The hierarchy of relationships also has a great influence on the way buyers and suppliers work together. In the United States, there is a strong belief that inequality in society should be minimized; everyone should have equal rights. Americans believe that hierarchies should only be established for convenience or efficiency, and they should not be seen as the natural order of things. Americans also believe that their superiors should be accessible and approachable. In China, however, people accept and depend on hierarchical relationships. The supervisor is expected to be more knowledgeable than his or her subordinates, and he or she should never be criticized. Furthermore, power holders are entitled to privileges. Hierarchy ensures inequality, and this is the natural order of things.
Given these differences in communication styles and individual rights and authority, there are bound to be misunderstandings when Western buyers and Chinese suppliers conduct negotiations and discuss mutual expectations—no matter how sincere an effort both parties make. Overcoming these challenges requires a commitment by the buyer's senior managers to spend enough time meeting face-to-face with their Chinese counterparts to cultivate strong relationships and work through cultural differences. Where there is a high level of trust and respect between buyer and supplier, the likelihood of cooperation, transparency, good performance, and mutual financial benefit greatly increases.
Voice of the supplier
A few innovative companies have successfully strengthened their relationships to their suppliers by adapting a program originally developed to better understand customers' needs. Among Western businesses, it's not uncommon for companies to invite their customers to critique them. They want to know, for instance, whether they are easy to do business with, or how well they are meeting their customers' expectations. The formalized methodology they use for collecting customers' comments and developing metrics for improvement is often referred to as a "voice of the customer" (VOC) program.
Similarly, some companies have a "voice of the supplier" (VOS) program that asks suppliers to measure the buyer's performance. The program's objective is to learn how well a buyer is meeting its suppliers' requirements and to take the suppliers' opinions into account when conducting business with them.
In our experience, it is rare for a Western firm to make the time and effort to ask Chinese suppliers to evaluate their own performance and/or that of the buyers. But a few Western buyers are now trying to use the VOS approach to bridge the cultural and communications gap with their Chinese vendors. When buyers make this effort, they often are surprised by their findings. In one case that we know of, a U.S. company that was purchasing outdoor appliances from a Chinese supplier conducted a VOS exercise through an independent third party. Despite a seemingly close relationship spanning some 10 years, there were significant discrepancies between how the supplier viewed the buyer's actions and how the buyer viewed them. (Figure 4 shows a simplified scorecard of some of the survey's results.) By addressing these gaps, both companies were able to realize meaningful improvements.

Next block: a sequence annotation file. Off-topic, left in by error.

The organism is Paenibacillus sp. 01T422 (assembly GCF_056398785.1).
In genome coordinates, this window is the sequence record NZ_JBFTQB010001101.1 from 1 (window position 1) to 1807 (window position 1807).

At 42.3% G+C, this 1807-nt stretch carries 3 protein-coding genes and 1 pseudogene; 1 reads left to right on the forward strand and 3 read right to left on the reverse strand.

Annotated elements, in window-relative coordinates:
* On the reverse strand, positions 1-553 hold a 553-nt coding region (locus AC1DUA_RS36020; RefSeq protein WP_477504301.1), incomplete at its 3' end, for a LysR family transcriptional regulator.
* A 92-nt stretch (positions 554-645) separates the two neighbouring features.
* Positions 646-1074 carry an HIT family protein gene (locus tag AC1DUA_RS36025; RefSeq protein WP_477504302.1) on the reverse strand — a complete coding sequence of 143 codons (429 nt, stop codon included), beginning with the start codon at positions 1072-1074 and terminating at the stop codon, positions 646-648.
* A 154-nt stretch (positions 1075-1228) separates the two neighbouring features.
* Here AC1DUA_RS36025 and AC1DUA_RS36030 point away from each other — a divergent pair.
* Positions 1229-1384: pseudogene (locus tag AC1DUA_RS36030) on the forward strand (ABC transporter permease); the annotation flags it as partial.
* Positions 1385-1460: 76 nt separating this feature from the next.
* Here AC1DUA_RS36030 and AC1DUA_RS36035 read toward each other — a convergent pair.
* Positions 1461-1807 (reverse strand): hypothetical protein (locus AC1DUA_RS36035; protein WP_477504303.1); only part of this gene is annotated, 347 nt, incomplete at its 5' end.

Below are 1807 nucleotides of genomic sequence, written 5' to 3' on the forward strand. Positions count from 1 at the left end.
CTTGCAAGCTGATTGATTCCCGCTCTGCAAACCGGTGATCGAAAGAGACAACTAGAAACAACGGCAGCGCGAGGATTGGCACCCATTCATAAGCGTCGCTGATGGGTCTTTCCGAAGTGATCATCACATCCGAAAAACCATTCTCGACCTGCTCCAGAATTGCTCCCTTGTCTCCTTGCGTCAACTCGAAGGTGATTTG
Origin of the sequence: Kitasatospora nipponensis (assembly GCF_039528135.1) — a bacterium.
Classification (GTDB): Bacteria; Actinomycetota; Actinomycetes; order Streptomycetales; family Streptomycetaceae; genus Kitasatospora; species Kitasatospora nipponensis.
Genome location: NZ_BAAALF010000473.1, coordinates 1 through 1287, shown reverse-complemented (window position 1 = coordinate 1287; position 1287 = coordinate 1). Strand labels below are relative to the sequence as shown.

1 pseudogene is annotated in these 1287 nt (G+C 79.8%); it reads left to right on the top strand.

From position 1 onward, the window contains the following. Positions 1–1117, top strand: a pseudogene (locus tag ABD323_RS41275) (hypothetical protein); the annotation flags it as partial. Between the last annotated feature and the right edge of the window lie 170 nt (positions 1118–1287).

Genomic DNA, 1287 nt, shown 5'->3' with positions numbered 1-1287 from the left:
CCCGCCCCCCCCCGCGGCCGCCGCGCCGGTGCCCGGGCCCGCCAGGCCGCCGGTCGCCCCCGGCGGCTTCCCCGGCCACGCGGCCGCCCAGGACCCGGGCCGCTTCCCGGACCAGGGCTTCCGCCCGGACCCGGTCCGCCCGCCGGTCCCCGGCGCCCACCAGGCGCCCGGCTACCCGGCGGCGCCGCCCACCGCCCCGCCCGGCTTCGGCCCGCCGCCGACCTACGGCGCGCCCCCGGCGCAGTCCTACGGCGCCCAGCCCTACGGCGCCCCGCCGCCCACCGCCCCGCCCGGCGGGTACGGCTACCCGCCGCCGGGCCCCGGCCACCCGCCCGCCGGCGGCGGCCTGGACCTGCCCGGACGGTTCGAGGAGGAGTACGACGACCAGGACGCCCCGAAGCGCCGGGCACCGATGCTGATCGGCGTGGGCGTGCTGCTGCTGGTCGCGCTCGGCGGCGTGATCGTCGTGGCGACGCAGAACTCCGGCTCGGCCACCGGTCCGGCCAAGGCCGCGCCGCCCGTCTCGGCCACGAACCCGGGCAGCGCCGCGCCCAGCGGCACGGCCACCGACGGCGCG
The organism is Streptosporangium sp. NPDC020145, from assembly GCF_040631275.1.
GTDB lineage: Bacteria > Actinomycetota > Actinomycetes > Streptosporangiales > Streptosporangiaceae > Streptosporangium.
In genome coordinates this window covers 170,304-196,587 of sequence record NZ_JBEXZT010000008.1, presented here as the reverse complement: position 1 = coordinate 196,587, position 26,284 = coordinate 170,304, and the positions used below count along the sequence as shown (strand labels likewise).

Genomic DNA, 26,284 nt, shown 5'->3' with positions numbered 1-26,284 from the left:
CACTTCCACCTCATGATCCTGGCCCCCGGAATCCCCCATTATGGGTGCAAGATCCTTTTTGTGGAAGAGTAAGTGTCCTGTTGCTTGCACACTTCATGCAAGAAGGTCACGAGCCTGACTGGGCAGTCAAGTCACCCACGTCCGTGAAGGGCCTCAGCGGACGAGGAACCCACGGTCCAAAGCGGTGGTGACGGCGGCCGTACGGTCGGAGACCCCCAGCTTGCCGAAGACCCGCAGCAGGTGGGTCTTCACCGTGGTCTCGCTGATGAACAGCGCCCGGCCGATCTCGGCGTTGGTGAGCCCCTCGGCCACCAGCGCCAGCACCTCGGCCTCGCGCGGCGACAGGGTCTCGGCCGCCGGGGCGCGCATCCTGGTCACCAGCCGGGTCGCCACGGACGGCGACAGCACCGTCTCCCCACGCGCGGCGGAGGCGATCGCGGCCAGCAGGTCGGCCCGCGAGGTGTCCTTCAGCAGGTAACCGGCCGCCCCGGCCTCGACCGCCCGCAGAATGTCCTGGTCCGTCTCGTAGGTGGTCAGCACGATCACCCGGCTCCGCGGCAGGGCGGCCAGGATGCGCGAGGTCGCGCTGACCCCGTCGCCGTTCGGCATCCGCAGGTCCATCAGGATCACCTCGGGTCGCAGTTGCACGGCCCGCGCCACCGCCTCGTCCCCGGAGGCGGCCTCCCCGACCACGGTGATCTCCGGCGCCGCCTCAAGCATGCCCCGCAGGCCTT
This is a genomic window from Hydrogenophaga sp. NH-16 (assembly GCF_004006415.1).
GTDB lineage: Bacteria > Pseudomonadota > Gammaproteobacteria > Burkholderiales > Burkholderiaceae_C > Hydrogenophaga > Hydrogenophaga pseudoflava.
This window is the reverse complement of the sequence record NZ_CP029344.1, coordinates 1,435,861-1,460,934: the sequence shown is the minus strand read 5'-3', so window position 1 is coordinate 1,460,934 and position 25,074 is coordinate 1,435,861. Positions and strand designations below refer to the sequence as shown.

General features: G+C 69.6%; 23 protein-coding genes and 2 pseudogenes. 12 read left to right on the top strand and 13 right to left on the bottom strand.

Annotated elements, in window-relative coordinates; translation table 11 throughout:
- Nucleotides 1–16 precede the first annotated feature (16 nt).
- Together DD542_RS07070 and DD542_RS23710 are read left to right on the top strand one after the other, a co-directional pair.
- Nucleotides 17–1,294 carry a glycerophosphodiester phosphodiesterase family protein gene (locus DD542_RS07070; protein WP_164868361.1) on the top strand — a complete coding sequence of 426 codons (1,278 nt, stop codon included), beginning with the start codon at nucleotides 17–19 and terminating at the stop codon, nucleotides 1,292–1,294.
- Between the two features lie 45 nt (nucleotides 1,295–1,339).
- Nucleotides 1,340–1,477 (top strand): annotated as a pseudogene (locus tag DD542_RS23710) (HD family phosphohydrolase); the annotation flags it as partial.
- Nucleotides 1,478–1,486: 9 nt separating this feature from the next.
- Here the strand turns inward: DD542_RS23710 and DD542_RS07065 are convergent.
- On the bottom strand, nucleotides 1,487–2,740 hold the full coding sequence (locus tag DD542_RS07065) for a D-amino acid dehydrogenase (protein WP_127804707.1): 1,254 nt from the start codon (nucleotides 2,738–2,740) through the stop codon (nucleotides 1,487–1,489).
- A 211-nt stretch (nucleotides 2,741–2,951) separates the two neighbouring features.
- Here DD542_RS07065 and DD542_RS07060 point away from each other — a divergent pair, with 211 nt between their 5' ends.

As is the case with any such evaluation, buyers will need to develop appropriate metrics and determine what factors—both quantitative and qualitative— should be monitored. The appropriate frequency for measurement will depend on the individual circumstances and the degree of concern. Sometimes it will be monthly, other times quarterly or annually. Finally, cultural considerations come into play when implementing a VOS program with Chinese suppliers. As was true in the example just cited, it can be more effective to use an independent third party to obtain suppliers' opinions.
Because of the cultural prohibition against confrontation and direct criticism in business relationships, Chinese suppliers may be more open and honest with an independent party. It is well worth the effort: By identifying differences in perceptions, such as those shown in Figure 4, buyers will see where they can make improvements that could potentially lead to huge cost savings and significant improvements in efficiency. Given the major changes in the marketplace recently, it is important for companies to take the temperature of their supplier relationships to both uncover opportunities for improvement as well as flag potentially disruptive actions.
Providing a competitive advantage
While we have specifically discussed supplier relations in China because of its strategic importance to many companies' sourcing activities, the principles of supplier relationship management apply to sourcing in all geographies.
Effective supplier relationship management can yield many benefits and competitive advantages. A well-designed and well-managed supplier relationship can offer the most competitive combination of:
- Costs and pricing;
- Speed to market;
- Security of supply;
- Intellectual property protection;
- Reasonable flexibility; and
- Longer-term stability.
Moreover, SRM can help buyers develop strong relationships with the right suppliers. A strong relationship means that buyer and supplier have achieved a level of intimacy and trust such that even sensitive information flows freely and securely between them. They share not just best practices but also the fruits and risks of their joint activities. Most significantly, supplier relationship management is the means for finding a reliable collaborator and friend with whom a buyer can navigate today's changing and increasingly complex global landscape.